116 On the theory of the earth 117 New and curious theory of light and heat 122 Queries and conjectures relating to magnetism and the theory of the earth 125 On the nature of sea coal 125 Effect of vegetation on noxious air 129 On the inflammability of the surface of certain rivers in America 130 On the different quantities of rain which fall at different heights over the same ground 133 Slowly sensible hygrometer proposed, for certain purposes 135 Curious instance of the effect of oil on water 142 Letters on the stilling of waves by means of oil .
Page 33
Page 43
Yet I should be glad to learn, by some accurate experiment, whether a draft of air, two or three times inspired, and expired, perhaps in a bladder, has, or has not, acquired more moisture than our common air in the dampest weather.
Page 69
Several gentlemen were of opinion, that the separated particles of putrid, animal, and other bodies, floating on.
Page 74
the knowledge and practice of essential duties, we deserve reprehension.
Page 99
The following is a copy of that account.
Page 116
But oil will not prevent waves being raised by another power, by a stone, for instance, falling into a still pool; for they then rise by the mechanical impulse of the stone, which the greasiness on the surrounding water cannot lessen or prevent, as it can prevent the winds catching the surface and raising it into waves.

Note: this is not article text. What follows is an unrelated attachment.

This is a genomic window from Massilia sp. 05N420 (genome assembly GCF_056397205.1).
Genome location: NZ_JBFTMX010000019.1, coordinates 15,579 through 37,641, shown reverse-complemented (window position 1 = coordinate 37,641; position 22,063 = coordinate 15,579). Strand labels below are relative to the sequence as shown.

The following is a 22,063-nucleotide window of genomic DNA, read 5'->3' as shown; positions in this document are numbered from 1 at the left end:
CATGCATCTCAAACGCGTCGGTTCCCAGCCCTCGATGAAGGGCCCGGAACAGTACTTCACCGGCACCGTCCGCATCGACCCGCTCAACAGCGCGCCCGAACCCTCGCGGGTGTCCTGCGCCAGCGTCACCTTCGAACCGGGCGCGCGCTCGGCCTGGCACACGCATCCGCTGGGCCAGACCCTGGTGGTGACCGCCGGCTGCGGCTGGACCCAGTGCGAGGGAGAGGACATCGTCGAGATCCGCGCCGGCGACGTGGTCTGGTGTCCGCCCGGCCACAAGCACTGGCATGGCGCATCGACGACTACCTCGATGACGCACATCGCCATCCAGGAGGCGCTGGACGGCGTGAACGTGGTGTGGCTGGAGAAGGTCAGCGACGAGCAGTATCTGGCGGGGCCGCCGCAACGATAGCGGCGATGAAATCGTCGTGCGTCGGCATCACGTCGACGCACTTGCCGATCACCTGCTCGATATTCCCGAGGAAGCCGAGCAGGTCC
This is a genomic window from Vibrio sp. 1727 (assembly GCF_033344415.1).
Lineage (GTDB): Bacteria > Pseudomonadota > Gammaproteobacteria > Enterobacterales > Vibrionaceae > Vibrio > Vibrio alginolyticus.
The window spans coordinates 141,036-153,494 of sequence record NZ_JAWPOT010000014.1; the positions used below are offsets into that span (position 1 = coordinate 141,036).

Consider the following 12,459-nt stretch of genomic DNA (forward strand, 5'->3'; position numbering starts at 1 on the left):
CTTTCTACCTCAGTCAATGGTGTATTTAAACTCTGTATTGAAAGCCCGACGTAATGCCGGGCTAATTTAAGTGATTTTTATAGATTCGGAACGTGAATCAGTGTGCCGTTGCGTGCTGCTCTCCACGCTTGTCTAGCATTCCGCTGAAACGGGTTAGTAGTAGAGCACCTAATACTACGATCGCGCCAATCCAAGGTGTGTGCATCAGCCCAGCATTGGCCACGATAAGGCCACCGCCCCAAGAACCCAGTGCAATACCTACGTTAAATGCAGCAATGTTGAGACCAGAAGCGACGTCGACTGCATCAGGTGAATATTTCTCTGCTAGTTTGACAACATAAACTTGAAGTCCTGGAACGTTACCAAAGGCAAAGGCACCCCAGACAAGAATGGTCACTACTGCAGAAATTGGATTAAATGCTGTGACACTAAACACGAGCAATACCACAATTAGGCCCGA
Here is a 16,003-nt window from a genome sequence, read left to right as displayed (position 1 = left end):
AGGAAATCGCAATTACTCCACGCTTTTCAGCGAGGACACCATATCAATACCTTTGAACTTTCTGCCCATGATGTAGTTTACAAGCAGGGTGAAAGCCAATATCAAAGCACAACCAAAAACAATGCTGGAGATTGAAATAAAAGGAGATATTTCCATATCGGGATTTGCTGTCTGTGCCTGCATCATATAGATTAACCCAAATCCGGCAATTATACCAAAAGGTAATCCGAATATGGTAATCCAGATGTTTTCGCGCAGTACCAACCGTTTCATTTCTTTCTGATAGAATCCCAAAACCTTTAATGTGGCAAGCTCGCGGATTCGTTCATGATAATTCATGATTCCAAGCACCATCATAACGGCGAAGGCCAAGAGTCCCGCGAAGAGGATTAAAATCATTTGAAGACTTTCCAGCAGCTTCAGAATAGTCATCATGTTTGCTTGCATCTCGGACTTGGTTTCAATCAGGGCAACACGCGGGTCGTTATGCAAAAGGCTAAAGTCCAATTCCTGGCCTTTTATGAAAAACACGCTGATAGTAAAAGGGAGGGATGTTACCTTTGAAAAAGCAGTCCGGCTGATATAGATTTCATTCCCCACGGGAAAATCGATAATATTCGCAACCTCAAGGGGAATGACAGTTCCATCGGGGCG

Page 121
Page 139
Having since crossed this stream several times in passing between America and Europe, I have been attentive to sundry circumstances relating to it, by which to know when one is in it; and besides the gulph weed with which it is interspersed, I find that it is always warmer than the sea on each side of it, and that it does not sparkle in the night: I annex hereto the observations made with the thermometer in two voyages, and possibly may add a third.
Page 140
But may there not be another cause, independent of winds and currents, why passages are generally shorter from America to Europe than from Europe to America? This question I formerly considered in the following short paper.
Page 236
_ _In.
Page 238
Then putting in the grate H, which rests on its.
Page 240
If you find it clogged with cinders and ashes, turn it up with your tongs and let them fall upon the grate below; the ashes will go through it, and the cinders may be raked off and returned into the vase when you would burn them.
Page 272
This shows the inconvenience of that pretended improvement.
Page 285
plϖuman, ϖr ƕi inhabitant ϖv e viledԻ.
Page 305
The legislative power itself has been _in commercio_, and church livings are seldom given without consideration, even by sincere Christians, and, for consideration, not seldom to very unworthy persons.
Page 316
When we have, to an inconvenient degree, parted with our gold and silver, our industry is stimulated afresh to procure more; that, by its means, we may contrive to procure the same advantage.
Page 346
--And what is there so pitiable in their present condition? Were they not slaves in their own countries? Are not Spain, Portugal, France, and the Italian states, governed by despots, who hold all their subjects in slavery, without exception? Even England treats her sailors as slaves, for they are, whenever the government pleases, seized and confined in ships of war, condemned not only to work, but to fight for small wages, or a mere subsistence, not better than our slaves are allowed by us.
Page 378
former flourishing state of, from the issue of paper-money, iii.
Page 385